Hardcover. Four small albums. Each is approximately 4.5" x 6.5". Mostly uniformly bound (three in brown and one in white) in cloth over boards with "Snaps" in silver on the covers. Contains 218 images, all but one are glossy black and white gelatin silver photographs, mounted one or two to the page. One color image of a man in fatigues, probably the compiler of the albums. Slight rubbing on the boards, near fine; the images are mostly fine. Easily removable from the corner mounts, a few are captioned on the rear, although we haven't checked them all. Some blank pages but no obvious evidence of photos removed.
Goose Bay Air Base was built at record speed. It was first used for air traffic just two days after the bombing of Pearl Harbor by the Royal Canadian Air Force, mostly for use by both the British and U.S. Army Air Force in supplying England, protecting convoys, and ferrying troops. Both the RAF and the USAAF had their own sections of the base. It became one of the busiest air bases in the world. These images seem to be from around 1942-44.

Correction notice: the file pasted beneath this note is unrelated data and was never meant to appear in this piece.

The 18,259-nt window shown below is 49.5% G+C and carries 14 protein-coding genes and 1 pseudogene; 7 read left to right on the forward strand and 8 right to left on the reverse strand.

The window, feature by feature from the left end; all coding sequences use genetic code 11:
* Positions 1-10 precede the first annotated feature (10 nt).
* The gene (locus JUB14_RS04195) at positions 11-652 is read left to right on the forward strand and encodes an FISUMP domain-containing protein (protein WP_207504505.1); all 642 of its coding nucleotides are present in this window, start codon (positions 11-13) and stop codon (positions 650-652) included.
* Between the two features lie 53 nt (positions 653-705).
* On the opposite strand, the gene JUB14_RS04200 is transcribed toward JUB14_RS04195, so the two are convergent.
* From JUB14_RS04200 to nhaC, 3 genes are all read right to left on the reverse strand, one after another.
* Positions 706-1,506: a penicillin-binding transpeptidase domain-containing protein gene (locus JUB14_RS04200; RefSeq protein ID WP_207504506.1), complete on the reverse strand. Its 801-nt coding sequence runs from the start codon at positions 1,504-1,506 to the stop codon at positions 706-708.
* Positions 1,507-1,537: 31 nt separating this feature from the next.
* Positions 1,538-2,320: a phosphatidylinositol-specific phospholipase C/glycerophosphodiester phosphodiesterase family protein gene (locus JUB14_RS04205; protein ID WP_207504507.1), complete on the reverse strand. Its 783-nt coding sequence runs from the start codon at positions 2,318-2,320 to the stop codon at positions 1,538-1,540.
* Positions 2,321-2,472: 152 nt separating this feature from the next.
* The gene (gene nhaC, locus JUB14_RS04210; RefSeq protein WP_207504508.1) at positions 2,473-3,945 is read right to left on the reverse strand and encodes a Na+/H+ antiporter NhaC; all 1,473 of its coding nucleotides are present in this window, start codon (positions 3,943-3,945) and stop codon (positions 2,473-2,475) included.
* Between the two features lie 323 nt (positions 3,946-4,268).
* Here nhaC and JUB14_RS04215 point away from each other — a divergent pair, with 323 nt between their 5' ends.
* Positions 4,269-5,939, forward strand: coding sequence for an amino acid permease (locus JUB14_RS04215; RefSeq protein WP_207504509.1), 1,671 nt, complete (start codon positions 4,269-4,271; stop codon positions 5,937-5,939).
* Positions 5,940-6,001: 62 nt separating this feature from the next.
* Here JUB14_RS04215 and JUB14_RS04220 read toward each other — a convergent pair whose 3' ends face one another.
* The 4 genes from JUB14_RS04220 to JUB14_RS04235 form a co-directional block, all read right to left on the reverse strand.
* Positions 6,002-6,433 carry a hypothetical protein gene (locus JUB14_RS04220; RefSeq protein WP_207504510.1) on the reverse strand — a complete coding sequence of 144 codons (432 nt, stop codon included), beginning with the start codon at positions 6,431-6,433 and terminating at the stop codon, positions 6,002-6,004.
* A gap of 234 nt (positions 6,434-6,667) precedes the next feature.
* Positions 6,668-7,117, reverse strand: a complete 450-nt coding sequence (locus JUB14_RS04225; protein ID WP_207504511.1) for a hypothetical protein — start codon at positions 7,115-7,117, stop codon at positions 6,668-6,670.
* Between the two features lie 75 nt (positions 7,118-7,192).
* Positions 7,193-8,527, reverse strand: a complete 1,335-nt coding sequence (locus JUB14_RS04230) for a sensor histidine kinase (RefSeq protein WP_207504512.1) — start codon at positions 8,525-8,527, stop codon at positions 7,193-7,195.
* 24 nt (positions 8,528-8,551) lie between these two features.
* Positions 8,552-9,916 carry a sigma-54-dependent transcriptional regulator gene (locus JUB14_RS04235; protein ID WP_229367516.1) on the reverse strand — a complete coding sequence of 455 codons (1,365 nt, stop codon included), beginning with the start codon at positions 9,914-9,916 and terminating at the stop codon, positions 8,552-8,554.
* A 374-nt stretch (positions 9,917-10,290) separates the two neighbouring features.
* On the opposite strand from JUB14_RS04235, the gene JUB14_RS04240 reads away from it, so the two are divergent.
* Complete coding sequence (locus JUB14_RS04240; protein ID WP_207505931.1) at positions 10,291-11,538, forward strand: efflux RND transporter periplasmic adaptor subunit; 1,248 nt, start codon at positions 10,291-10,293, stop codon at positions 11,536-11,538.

The images seem almost exclusively taken on the American area of the base, with many images of outdoor activities, mostly in deep snow including sleds and sled dogs, several of some puppies that seem to have been adopted by the airmen, doghouses, skiing (both downhill and cross-country), snow-shoeing, and shooting. There are many additional images from around the base: posed before makeshift buildings (some from above, presumably from a nearby hill), bunkers, soldiers queuing up to get inside, the radio room, and in offices. There are many images of planes on snowy runways, mostly bombers or large transports. Additionally there are images of jeeps, tractors, snowplows, and other ground transportation. There are several images of WACS, mostly posed in snow, and several more of female USO entertainers. One image of a young woman singing is captioned on the verso: "This USO girl was killed in France."
A good overview of the base, thorough with a good number of images, and geographically homogenous.